Candy is a US based artist who specialises in making city spaces more contemplative; smashing the worlds of public space and personal well-being together to create some heart-warming results.
She attended Columbia University and achieved a BS in Architecture, a BFA in Graphic Design and a Masters in Urban Planning before moving on to design for the New York Times and help community groups in New York, Nairobi, New Orleans, Vancouver and Johannesburg (you can find a full biography of her life right here).
Last week I featured Alok Appadurai, a man with a wide array of passions and titles attached to his name (how could we forget the Urban Farmer!). Candy has a similar number of titles attached to her name, but all of hers have been awarded! I dare you try and not be impressed by these: TED Senior Fellow, “Live Your Best Life” Local Hero by Oprah Magazine, World Economic Forum Young Global Leader and the Tulane Urban Innovation Fellow.
“Through a series of large-scale projects that combine installation art with social activism, Chang has encouraged people to engage with public spaces to let their voices be heard.” - O, the Oprah Magazine
Even Oprah Winfrey has given her an award! You know when you’ve made an impact on the local community as soon as Oprah knocks on your door.
Examples of Candy’s work
Here are some of Candy’s street projects, they will help you realise why she is being honoured with our very own social innovator title this week:
New York Street Vendor Guide
Street vendors in New York City are sometimes fined up to $1000 for small violations of vending law, so Candy decided to help them all out with a simple guide to proper conduct on the streets (which included text and imagery in English, Bengali, Chinese, Arabic and Spanish).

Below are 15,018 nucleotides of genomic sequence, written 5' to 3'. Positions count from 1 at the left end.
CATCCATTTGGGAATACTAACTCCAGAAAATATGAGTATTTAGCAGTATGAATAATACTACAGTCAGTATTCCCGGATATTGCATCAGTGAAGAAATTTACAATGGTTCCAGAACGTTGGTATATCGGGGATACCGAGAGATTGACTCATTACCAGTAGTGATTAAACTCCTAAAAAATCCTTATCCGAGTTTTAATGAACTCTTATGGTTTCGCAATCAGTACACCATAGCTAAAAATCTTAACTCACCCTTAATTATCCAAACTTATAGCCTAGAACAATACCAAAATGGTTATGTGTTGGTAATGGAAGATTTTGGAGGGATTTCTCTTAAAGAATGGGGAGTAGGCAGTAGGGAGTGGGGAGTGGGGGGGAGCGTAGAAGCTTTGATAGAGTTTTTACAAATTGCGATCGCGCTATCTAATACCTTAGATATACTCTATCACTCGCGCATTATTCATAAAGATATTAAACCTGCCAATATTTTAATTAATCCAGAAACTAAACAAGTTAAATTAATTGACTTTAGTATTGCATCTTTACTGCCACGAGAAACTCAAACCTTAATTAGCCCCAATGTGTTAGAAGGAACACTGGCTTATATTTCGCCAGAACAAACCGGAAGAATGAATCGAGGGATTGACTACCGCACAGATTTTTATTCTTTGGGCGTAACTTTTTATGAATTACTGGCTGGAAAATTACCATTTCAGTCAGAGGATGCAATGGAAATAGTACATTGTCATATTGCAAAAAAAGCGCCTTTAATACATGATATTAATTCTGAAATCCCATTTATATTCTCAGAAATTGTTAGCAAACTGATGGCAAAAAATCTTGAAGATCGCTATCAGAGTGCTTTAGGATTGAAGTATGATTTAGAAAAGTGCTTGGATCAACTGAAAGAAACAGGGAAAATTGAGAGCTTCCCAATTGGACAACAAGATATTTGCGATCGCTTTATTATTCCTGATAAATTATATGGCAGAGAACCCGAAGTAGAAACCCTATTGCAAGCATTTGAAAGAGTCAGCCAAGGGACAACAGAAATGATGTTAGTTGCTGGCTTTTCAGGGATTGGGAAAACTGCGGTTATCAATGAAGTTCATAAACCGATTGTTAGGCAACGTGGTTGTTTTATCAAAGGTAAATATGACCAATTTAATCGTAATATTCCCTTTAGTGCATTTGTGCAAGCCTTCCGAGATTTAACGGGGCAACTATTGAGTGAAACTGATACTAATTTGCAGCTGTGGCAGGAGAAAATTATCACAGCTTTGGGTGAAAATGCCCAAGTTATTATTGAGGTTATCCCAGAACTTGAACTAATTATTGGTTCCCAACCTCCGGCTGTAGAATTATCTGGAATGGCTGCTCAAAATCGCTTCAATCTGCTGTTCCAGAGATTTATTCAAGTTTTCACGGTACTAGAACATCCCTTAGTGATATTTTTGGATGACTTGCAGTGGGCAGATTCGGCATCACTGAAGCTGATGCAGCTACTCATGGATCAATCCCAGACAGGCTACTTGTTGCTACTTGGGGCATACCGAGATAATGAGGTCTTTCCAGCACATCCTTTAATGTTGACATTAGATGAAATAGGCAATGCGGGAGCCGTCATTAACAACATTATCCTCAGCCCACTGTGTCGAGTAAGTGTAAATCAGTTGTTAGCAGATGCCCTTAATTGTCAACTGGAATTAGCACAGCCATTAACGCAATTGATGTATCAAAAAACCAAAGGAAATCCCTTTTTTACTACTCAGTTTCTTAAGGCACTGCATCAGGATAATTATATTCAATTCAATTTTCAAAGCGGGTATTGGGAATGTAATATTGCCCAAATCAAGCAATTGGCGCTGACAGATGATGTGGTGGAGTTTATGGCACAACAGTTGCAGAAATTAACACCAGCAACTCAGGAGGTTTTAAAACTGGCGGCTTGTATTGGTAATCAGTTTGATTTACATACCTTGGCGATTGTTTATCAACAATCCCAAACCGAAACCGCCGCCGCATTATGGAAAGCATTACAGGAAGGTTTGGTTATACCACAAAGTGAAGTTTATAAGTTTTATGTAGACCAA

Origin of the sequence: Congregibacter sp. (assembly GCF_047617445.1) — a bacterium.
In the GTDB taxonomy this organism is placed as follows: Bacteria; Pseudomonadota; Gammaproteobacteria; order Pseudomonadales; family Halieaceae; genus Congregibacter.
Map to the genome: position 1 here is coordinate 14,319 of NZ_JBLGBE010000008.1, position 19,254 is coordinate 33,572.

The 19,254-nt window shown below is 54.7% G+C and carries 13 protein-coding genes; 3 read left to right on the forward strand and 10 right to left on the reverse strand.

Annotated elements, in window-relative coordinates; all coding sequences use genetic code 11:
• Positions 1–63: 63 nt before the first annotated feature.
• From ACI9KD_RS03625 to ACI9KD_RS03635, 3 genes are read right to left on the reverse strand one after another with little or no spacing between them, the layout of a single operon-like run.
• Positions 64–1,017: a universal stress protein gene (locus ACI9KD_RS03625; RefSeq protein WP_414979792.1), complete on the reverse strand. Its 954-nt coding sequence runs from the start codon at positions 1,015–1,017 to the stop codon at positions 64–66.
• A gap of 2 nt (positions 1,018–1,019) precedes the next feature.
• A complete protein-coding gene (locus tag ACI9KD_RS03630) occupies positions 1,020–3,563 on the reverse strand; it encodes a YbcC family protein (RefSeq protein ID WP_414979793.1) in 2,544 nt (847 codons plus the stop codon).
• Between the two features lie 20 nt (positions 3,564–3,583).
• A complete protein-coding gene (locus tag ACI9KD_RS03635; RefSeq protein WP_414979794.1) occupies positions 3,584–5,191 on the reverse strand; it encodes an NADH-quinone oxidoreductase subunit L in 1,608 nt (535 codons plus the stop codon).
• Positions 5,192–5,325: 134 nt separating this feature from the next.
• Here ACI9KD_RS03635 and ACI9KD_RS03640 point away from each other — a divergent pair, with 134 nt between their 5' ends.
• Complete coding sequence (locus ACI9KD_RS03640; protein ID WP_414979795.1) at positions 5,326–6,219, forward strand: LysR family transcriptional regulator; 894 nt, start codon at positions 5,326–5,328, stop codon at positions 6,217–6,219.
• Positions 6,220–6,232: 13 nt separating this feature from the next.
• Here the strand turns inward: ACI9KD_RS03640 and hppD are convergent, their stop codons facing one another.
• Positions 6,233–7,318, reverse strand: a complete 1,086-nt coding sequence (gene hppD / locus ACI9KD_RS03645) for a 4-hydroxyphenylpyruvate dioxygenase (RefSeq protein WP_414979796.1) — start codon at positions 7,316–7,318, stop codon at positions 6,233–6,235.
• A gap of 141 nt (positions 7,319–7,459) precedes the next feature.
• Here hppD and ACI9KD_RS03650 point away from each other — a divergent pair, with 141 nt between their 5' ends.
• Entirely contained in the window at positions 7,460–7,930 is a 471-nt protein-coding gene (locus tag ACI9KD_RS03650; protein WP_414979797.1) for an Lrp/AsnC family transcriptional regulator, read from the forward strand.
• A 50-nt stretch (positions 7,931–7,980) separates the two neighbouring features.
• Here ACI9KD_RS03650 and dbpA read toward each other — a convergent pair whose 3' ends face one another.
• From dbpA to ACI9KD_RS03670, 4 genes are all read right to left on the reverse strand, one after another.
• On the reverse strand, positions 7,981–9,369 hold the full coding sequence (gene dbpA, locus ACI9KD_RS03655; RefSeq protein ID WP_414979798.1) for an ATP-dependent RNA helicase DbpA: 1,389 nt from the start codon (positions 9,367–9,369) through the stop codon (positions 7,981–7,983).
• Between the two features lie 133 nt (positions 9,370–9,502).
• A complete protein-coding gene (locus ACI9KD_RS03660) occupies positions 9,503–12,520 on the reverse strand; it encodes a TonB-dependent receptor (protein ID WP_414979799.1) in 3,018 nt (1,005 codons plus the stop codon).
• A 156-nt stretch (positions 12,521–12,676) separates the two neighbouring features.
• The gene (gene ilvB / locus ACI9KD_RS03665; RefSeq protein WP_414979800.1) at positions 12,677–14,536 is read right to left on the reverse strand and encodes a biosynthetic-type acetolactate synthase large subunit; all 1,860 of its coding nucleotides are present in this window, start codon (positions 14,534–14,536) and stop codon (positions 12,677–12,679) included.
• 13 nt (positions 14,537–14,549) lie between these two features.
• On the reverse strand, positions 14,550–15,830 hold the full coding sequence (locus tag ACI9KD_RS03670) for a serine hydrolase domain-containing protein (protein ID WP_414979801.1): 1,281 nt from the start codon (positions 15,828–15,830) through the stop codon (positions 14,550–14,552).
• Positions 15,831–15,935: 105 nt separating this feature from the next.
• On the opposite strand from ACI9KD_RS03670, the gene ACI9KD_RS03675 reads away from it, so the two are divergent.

The guide included everything from the distance a stall should be located away from the curb edge, to how products should be stacked on or around the stall. She even illustrated a section on ‘know your rights’ when selling on the street.
Before I Die….
Candy lost somebody close to her and had trouble coming to terms with death, so she decided to find out what was important about life to the community around her in New Orleans. She found a house that was boarded up (post-Katrina) and turned it into a peaceful place for people to express exactly what they wanted to do before they died.
Half the house was covered in a black chalkboard and the words ‘Before I Die….’ acted as a signpost for people to contribute their thoughts.
Here is Candy talking about the project at the TED conference this year. If you take time out to have a listen, you’ll understand the context of the pirate image below, but I think it’s just as funny on its own.
The project didn’t just end in New Orleans, Candy decided to design a Before I Die Tool Kit to be sent all over the world after she had requests from lots of nations to take part. The idea eventually spread to Kazakhstan, South Africa, Holland, Mexico, Australia, Portugal, Italy and Argentina (to name but a few).
I Wish This Was
I can guarantee you’ve seen some disused retail space in your home town recently. Empty store fronts have been the natural by-product of recession and e-commerce all over the world, but how can a community of people make a difference?
Candy recognised that a simple sticker campaign in New Orleans would help town planners think twice about offering retail space to organisations without listening to the community.
People were asked to write what they thought the empty space should be turned into on some bespoke ‘I Wish This Was’ stickers. Let’s just say there were lots of different comments!
There were some serious ones…..
and some not so serious ones….
What a fantastic way to get the message over to the authorities and empower a township of people. I have something to confess, I could sit here and write about all of Candy Chang’s work for the next day or two. I simply decided to touch on three of her projects for you today, so make sure you head here to look at all of her ideas, I promise it will be a great way to spend 10 minutes of your day.
Also feel free to drop me a link to a social innovator you admire in the comments section below, I will do my very best to write about them for the rest of the community in the coming weeks.